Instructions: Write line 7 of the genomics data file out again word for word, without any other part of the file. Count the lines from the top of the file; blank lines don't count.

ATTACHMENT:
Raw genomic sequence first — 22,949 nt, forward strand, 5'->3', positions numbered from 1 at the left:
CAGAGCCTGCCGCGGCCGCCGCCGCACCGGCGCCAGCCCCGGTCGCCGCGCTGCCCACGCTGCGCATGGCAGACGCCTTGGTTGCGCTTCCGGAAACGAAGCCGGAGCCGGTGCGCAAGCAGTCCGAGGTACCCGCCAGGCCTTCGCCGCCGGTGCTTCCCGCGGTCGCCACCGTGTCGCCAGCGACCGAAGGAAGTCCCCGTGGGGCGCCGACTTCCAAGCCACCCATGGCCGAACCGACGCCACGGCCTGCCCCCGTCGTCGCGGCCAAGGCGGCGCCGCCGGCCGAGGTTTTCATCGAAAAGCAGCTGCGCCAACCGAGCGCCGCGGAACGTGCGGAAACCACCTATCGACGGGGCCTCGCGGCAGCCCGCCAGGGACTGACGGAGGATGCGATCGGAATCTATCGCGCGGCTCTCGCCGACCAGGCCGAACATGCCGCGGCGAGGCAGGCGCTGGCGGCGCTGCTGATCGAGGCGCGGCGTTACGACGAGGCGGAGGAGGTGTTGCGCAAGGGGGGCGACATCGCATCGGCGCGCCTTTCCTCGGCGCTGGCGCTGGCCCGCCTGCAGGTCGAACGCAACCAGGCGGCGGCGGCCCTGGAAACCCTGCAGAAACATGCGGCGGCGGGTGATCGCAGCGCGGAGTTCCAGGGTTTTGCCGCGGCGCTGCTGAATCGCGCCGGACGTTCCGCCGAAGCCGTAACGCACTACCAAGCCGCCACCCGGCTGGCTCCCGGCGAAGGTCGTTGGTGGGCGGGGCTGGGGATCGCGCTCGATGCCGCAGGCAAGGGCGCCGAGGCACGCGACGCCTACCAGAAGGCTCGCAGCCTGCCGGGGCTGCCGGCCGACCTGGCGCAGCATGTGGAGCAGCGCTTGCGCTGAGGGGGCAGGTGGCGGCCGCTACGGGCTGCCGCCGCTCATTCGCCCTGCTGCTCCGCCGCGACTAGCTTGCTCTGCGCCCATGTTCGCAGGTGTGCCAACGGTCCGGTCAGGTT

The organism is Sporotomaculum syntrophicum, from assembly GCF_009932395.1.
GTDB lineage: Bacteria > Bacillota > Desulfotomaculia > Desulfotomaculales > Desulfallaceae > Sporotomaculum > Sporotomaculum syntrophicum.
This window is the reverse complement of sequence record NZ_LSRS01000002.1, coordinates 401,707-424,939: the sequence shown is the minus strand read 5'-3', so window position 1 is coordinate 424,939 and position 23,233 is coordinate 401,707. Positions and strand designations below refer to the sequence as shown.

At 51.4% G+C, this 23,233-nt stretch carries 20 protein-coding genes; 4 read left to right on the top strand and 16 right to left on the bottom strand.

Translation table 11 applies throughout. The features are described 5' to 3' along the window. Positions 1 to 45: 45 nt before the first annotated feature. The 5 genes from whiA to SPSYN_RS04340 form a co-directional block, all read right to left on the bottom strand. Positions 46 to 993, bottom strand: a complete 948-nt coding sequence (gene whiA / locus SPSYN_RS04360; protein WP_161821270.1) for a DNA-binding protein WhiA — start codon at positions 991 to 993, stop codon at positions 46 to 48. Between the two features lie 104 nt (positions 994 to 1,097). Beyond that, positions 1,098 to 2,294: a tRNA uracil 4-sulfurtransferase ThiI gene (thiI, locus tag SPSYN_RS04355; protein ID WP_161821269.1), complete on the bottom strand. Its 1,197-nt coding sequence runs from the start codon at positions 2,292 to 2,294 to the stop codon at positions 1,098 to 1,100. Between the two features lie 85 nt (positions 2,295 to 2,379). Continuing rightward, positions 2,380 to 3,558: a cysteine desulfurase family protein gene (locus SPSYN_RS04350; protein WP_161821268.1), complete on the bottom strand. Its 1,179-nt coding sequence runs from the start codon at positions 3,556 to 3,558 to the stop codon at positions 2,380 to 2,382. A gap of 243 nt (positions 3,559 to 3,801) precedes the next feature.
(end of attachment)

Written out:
Translation table 11 applies throughout. The features are described 5' to 3' along the window. Positions 1 to 45: 45 nt before the first annotated feature. The 5 genes from whiA to SPSYN_RS04340 form a co-directional block, all read right to left on the bottom strand. Positions 46 to 993, bottom strand: a complete 948-nt coding sequence (gene whiA / locus SPSYN_RS04360; protein WP_161821270.1) for a DNA-binding protein WhiA — start codon at positions 991 to 993, stop codon at positions 46 to 48. Between the two features lie 104 nt (positions 994 to 1,097). Beyond that, positions 1,098 to 2,294: a tRNA uracil 4-sulfurtransferase ThiI gene (thiI, locus tag SPSYN_RS04355; protein ID WP_161821269.1), complete on the bottom strand. Its 1,197-nt coding sequence runs from the start codon at positions 2,292 to 2,294 to the stop codon at positions 1,098 to 1,100. Between the two features lie 85 nt (positions 2,295 to 2,379). Continuing rightward, positions 2,380 to 3,558: a cysteine desulfurase family protein gene (locus SPSYN_RS04350; protein WP_161821268.1), complete on the bottom strand. Its 1,179-nt coding sequence runs from the start codon at positions 3,556 to 3,558 to the stop codon at positions 2,380 to 2,382. A gap of 243 nt (positions 3,559 to 3,801) precedes the next feature.